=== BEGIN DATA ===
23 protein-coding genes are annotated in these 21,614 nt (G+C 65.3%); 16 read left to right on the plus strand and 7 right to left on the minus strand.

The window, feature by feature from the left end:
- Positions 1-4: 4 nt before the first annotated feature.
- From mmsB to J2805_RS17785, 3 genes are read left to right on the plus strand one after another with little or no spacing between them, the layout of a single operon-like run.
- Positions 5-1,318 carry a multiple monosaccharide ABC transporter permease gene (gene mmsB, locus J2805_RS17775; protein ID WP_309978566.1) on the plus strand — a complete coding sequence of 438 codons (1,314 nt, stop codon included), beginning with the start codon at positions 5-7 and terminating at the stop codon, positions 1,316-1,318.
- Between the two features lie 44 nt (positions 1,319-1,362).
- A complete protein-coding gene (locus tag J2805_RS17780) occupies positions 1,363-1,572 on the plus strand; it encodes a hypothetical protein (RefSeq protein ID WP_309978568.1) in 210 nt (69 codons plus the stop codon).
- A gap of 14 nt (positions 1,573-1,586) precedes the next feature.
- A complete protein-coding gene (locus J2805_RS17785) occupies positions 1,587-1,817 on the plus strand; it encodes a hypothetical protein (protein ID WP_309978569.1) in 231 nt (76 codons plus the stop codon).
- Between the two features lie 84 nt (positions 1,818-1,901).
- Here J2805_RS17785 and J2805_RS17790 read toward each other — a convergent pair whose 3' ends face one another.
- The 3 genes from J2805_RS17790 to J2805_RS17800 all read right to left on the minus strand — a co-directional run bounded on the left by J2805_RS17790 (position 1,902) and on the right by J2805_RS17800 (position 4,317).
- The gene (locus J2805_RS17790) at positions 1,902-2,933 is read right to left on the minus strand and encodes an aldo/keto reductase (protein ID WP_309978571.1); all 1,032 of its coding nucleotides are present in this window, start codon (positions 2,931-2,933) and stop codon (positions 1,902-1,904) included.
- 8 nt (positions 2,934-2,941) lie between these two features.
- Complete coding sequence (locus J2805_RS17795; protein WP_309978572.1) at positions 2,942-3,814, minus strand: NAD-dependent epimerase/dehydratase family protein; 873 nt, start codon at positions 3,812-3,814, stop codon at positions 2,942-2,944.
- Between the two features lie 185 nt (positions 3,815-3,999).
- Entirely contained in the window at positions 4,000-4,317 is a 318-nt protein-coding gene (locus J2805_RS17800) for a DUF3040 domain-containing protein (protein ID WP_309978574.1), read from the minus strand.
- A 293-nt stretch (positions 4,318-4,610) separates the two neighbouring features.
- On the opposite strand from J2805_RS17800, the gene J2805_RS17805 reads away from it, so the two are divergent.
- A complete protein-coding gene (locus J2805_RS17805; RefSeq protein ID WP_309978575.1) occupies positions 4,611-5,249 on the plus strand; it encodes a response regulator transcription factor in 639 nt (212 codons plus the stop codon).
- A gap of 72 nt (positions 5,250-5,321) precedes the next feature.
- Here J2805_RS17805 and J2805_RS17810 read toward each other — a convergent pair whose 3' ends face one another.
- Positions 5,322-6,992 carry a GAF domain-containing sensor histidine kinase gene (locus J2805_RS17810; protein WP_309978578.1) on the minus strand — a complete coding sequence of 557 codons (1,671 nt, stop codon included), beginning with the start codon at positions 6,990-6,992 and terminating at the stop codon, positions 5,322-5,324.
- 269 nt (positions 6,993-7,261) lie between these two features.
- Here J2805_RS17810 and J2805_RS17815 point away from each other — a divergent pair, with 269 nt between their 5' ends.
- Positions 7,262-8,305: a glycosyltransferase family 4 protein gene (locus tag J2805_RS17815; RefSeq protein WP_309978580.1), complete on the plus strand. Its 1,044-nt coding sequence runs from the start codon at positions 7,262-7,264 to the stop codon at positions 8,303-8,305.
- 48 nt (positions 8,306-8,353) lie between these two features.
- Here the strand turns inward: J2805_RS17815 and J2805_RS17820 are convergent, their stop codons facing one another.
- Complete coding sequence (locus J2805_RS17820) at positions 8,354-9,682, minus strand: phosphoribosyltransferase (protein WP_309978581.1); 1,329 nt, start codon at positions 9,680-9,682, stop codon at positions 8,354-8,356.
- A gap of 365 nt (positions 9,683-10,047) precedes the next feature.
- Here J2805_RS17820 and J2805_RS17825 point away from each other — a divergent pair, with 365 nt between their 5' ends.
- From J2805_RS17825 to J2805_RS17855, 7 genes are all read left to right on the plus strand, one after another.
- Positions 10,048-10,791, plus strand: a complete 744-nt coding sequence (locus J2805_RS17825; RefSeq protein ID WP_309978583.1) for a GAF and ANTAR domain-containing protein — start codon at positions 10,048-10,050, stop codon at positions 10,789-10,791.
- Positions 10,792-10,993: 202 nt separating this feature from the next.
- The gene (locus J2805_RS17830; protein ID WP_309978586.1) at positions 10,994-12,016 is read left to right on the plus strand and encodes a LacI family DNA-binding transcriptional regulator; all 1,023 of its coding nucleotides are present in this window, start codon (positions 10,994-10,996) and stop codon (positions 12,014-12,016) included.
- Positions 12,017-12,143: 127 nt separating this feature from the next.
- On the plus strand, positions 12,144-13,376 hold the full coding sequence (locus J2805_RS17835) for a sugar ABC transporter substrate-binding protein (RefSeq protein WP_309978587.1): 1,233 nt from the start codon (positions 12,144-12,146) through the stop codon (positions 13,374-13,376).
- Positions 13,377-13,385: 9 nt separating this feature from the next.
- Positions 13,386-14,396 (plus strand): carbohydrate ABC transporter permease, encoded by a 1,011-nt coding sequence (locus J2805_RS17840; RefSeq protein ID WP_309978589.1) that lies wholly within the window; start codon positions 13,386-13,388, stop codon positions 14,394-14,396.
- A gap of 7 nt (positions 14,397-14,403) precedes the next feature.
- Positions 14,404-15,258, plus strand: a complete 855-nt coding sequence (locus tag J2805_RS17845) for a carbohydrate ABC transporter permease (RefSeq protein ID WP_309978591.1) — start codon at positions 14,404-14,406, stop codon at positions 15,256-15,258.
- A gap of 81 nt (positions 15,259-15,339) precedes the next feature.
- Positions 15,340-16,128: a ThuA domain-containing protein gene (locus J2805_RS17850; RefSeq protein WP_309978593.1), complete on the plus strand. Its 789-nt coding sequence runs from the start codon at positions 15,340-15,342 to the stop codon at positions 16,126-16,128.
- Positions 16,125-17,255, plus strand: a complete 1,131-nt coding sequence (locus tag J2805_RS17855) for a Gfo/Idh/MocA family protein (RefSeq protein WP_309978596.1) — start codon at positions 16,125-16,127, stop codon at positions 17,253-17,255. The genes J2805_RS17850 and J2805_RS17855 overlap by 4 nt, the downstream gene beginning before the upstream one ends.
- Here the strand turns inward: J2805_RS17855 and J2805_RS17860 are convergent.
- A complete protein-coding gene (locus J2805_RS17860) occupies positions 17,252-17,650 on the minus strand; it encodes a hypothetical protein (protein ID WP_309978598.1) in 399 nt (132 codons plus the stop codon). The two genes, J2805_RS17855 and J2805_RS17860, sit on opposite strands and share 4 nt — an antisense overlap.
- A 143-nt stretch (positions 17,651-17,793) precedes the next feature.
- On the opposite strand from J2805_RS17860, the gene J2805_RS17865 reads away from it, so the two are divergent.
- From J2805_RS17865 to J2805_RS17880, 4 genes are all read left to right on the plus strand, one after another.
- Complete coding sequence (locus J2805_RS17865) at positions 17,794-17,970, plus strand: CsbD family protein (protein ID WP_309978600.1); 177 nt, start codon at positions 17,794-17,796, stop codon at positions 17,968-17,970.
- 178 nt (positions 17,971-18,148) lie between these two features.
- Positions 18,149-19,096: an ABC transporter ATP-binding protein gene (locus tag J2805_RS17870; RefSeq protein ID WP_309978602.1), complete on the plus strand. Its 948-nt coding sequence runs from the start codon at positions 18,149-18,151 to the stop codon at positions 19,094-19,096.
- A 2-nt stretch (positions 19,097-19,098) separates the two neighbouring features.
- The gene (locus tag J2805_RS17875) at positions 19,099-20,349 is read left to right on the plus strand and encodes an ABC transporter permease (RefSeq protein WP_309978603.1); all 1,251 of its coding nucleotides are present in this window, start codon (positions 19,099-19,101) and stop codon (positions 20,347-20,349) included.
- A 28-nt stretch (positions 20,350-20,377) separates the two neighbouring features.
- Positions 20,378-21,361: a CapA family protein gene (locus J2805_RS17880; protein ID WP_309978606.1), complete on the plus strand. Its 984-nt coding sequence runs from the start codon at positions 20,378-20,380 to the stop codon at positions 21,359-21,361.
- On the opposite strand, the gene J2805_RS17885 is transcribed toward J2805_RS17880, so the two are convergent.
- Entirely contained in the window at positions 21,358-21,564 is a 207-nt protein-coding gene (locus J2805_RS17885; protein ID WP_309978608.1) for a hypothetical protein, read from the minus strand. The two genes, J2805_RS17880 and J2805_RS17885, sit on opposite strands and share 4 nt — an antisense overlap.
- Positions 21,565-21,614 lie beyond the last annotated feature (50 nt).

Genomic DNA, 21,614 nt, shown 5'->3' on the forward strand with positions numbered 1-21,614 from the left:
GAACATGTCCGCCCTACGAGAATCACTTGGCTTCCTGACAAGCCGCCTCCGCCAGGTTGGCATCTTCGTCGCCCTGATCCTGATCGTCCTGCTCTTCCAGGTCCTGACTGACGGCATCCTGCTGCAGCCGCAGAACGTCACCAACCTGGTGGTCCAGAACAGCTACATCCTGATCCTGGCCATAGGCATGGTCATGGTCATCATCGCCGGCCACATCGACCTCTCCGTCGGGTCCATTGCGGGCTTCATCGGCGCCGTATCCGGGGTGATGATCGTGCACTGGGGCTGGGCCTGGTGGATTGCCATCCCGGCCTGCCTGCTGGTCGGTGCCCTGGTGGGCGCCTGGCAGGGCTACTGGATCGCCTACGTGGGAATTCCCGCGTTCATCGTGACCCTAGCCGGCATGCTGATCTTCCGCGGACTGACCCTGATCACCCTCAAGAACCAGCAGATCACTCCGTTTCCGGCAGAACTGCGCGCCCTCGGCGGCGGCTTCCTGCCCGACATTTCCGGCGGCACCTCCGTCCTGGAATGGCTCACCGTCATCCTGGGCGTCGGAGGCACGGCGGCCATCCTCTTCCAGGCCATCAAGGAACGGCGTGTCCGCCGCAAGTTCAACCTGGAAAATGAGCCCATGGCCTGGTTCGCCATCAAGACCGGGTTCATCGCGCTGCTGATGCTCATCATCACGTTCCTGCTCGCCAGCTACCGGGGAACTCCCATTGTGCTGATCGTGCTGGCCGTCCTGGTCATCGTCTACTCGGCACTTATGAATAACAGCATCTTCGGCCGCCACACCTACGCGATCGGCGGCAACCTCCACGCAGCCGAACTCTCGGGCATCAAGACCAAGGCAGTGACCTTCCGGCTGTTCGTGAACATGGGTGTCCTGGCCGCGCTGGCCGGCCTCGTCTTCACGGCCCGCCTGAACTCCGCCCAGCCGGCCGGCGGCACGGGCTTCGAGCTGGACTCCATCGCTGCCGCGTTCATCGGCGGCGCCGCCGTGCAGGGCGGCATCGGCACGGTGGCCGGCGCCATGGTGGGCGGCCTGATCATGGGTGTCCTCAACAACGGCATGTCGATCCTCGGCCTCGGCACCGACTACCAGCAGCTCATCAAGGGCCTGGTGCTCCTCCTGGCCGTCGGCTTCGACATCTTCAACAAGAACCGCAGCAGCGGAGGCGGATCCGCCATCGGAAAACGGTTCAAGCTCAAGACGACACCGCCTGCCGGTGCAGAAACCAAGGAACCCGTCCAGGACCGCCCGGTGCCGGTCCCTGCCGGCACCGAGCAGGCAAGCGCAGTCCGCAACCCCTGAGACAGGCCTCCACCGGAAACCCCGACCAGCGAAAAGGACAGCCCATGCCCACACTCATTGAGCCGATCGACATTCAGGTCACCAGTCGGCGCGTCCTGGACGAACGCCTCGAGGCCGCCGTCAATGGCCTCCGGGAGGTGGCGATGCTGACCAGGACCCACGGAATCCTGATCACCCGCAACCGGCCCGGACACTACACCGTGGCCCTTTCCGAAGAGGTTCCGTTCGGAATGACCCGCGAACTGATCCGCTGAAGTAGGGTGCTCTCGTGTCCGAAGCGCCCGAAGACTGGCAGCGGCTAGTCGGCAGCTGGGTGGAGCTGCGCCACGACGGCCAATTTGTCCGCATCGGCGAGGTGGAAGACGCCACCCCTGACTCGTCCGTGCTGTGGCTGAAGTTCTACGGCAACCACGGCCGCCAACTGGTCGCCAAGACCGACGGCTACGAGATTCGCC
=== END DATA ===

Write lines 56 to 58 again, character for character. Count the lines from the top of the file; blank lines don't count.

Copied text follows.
- Positions 20,378-21,361: a CapA family protein gene (locus J2805_RS17880; protein ID WP_309978606.1), complete on the plus strand. Its 984-nt coding sequence runs from the start codon at positions 20,378-20,380 to the stop codon at positions 21,359-21,361.
- On the opposite strand, the gene J2805_RS17885 is transcribed toward J2805_RS17880, so the two are convergent.
- Entirely contained in the window at positions 21,358-21,564 is a 207-nt protein-coding gene (locus J2805_RS17885; protein ID WP_309978608.1) for a hypothetical protein, read from the minus strand. The two genes, J2805_RS17880 and J2805_RS17885, sit on opposite strands and share 4 nt — an antisense overlap.